A York charity director cleared of rape charges has spoken of being put through ‘hell’ in not one but two trials.
Gordon Campbell-Thomas, 73, of Ascot Way, was found not guilty on two charges of rape at York Crown Court on Friday.
The jury took five hours to reach their verdict.
This was the second time he was tried on the same charges. In the first trial, in August 2022, the jury were unable to reach a majority verdict.
Now Mr Campbell-Thomas is questioning why he had to face two trials, when he says: “There was no evidence. The police had no evidence.
“If they had they would have brought it forward. That is criminal.”
‘I was so scared’
He described the moment he waited to hear the verdict last week.
“When I was in the dock on Friday, my hands were on the rail of the bar in front of me – they were clasped tight,” he told YorkMix.
“I was so scared. I was honestly so scared. If it had gone the other way, I don’t know, I would probably have had a heart attack on the spot.”
He also worried what would happen to his disabled daughter who relied on him, had he been sent to prison.
When the jury delivered their ‘Not guilty’ verdicts, “I just held my hands up in prayer. I had people from the Islamic world praying for me. I had people from the Christian world praying for me. I had friends praying for me.”
He said the first word he uttered after he was cleared of all charges was simply: “Freedom!”
“I’ve gone through hell, my family, my friends have gone through hell,” he told YorkMix.
Mr Campbell-Thomas is a well known figure in the city. He founded Friends of St Nicholas Fields which transformed a former landfill site into a nature reserve, and was a director of another York environmental charity, the John Lally Foundation.
He is no longer connected to either charity.
He also stood for election to City of York Council on a number of occasions.
He never denied that he had sex with the woman, who was aged in her 20s, at his York flat in November 2020.
But he has always said the sex was consensual.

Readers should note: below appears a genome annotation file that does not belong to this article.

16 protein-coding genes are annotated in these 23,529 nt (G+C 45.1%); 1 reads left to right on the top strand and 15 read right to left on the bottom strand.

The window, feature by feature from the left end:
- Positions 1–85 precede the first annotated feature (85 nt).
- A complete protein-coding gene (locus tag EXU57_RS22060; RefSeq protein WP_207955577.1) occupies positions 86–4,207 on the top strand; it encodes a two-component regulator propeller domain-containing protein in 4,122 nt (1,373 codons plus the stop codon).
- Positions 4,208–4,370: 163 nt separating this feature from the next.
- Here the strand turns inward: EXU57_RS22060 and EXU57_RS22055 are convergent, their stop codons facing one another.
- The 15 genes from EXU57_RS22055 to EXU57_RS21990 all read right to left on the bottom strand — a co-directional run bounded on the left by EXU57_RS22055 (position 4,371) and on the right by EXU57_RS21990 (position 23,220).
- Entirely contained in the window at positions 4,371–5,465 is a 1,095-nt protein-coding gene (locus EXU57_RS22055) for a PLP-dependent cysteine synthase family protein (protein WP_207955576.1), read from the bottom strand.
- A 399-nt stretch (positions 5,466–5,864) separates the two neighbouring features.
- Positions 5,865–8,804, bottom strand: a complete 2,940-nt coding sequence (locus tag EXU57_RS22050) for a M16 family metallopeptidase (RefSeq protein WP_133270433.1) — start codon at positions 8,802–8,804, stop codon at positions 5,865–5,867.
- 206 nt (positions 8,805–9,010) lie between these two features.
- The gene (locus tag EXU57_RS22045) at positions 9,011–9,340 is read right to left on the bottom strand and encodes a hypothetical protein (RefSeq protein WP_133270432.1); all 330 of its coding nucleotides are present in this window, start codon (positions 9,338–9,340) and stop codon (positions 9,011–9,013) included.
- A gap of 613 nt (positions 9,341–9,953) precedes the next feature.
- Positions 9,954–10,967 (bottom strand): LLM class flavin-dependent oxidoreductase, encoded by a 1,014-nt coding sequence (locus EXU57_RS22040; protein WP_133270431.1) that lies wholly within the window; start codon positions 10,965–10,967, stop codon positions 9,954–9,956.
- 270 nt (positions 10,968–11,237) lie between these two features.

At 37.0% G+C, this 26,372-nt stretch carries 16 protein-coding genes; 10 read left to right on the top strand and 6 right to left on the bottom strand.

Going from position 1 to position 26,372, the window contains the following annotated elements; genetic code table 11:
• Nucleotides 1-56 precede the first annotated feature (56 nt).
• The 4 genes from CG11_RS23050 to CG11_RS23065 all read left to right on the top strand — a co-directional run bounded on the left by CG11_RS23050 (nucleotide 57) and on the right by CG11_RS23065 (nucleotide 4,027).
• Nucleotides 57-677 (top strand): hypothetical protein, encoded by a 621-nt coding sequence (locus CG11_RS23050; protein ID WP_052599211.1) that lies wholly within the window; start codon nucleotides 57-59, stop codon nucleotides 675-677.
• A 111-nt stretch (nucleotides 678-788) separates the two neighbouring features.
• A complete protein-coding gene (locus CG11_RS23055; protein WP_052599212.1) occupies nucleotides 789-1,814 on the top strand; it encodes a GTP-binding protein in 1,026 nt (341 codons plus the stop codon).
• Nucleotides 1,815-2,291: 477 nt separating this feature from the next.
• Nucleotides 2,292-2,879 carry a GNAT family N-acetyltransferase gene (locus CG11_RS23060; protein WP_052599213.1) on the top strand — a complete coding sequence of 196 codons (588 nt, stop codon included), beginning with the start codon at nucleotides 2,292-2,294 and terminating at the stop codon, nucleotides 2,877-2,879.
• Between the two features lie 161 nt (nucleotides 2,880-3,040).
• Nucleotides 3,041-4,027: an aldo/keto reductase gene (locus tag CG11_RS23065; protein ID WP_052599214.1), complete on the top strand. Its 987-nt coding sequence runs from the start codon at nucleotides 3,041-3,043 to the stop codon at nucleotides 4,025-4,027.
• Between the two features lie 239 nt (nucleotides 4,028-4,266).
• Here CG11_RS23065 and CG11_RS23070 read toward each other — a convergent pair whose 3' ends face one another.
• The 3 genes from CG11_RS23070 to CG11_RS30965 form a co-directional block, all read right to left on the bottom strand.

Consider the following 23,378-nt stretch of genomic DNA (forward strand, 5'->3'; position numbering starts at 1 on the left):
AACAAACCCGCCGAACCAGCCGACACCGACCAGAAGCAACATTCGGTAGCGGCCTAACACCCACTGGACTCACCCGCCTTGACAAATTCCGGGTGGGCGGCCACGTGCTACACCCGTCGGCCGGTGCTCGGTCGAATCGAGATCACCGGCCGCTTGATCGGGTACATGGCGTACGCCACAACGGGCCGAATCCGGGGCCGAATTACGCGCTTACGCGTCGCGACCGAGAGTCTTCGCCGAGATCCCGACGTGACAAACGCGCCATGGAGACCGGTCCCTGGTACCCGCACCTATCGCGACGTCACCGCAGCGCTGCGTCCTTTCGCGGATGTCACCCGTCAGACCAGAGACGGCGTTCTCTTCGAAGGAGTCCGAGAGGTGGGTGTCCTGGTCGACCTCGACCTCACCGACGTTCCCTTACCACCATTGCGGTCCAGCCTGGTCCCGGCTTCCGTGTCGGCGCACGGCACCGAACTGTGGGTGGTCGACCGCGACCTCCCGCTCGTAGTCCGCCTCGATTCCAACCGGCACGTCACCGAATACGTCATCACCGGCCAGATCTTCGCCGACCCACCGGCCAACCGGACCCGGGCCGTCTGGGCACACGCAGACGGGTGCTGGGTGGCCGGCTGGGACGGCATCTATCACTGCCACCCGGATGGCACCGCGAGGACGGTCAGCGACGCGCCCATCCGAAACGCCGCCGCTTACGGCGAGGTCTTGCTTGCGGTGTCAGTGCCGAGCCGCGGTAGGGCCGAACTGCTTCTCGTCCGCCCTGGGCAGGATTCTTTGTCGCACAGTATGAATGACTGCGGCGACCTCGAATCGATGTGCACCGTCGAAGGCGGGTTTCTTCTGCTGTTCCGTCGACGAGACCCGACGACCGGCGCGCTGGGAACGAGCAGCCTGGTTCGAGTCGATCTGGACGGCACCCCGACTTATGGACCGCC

Key charge dropped
Originally he faced three charges. But one of those charges – that he administered a noxious substance to the woman – was withdrawn shortly before the first trial.
That was critical, Mr Campbell-Thomas said, as his accuser had told police she suspected he had spiked her drink.
During the trial, the prosecution admitted there was no evidence that he had spiked her drink. So, he asks, why did they charge him with administering a noxious substance in the first place?
“One word that kept coming up during two trials was the word evidence. What evidence is there for any of these charges?
“What evidence was there that this woman had been spiked? Was there something in her blood sample, her fingernails, her hair sample, whatever they took?
“There was no evidence. And obviously, there was no evidence in the end with the other two allegations.”
Mr Campbell-Thomas says he wants to “100% uphold a woman’s right to say she’s been abused or attacked”.
But to be accused of such a terrible crime when he was innocent was “devastating”.
Lucky to get through it
Mr Campbell-Thomas told YorkMix that his lowest point came last year. While the environmentalist was out walking, he spotted some death cap mushrooms.
“One death cap mushroom is going to kill you. And it jumps into your head. Am I going to be facing eight years in prison? I think that’s the minimum.
“And I could just eat this one nice mushroom and all my worries are gone. This is the level to which you descend.
“I’m just lucky I got through to the end.”
He said he’d received “so much support” throughout the judicial process. “My strength to carry on has been borne out by the network of love and support I’ve had from family and friends.
“That, and the knowledge that I knew I hadn’t committed these heinous crimes.”
Despite everything, Mr Campbell-Thomas said he was still concerned about his accuser, saying she had suffered by going through the trials as well.
And he understood that the police and the Crown Prosecution Service “probably had pressure on them from politicians to bring in guilty verdicts for rape”.
“But I don’t know why the Crown Prosecution Service proceeded,” he went on. “There was no evidence. I am hurt. I have spent nearly two and a half years in a sort of hell.”
Mr Campbell-Thomas is contacting his legal team this week to “see if there’s any recompense” for what he went through.
So what now?
“I want to get back involved in my work for the environment,” he said. “There’s a little patch of ground that’s close to where I live where I want to create a wildflower meadow.”
What the CPS say
A Crown Prosecution Service spokesperson told YorkMix: “All the evidence in this case was reviewed by a specialist lawyer in our Rape and Serious Sexual Offences Unit.
“It is not the role of the CPS to determine innocence or guilt but to put a case before a jury if our legal tests are met.
“We also have a duty to keep our cases under continuous review.
“As part of this process, we concluded that there was insufficient evidence for a realistic prospect of conviction in relation to the offence of administering a noxious substance.
“Therefore this charge was not put before the jury at either trial.”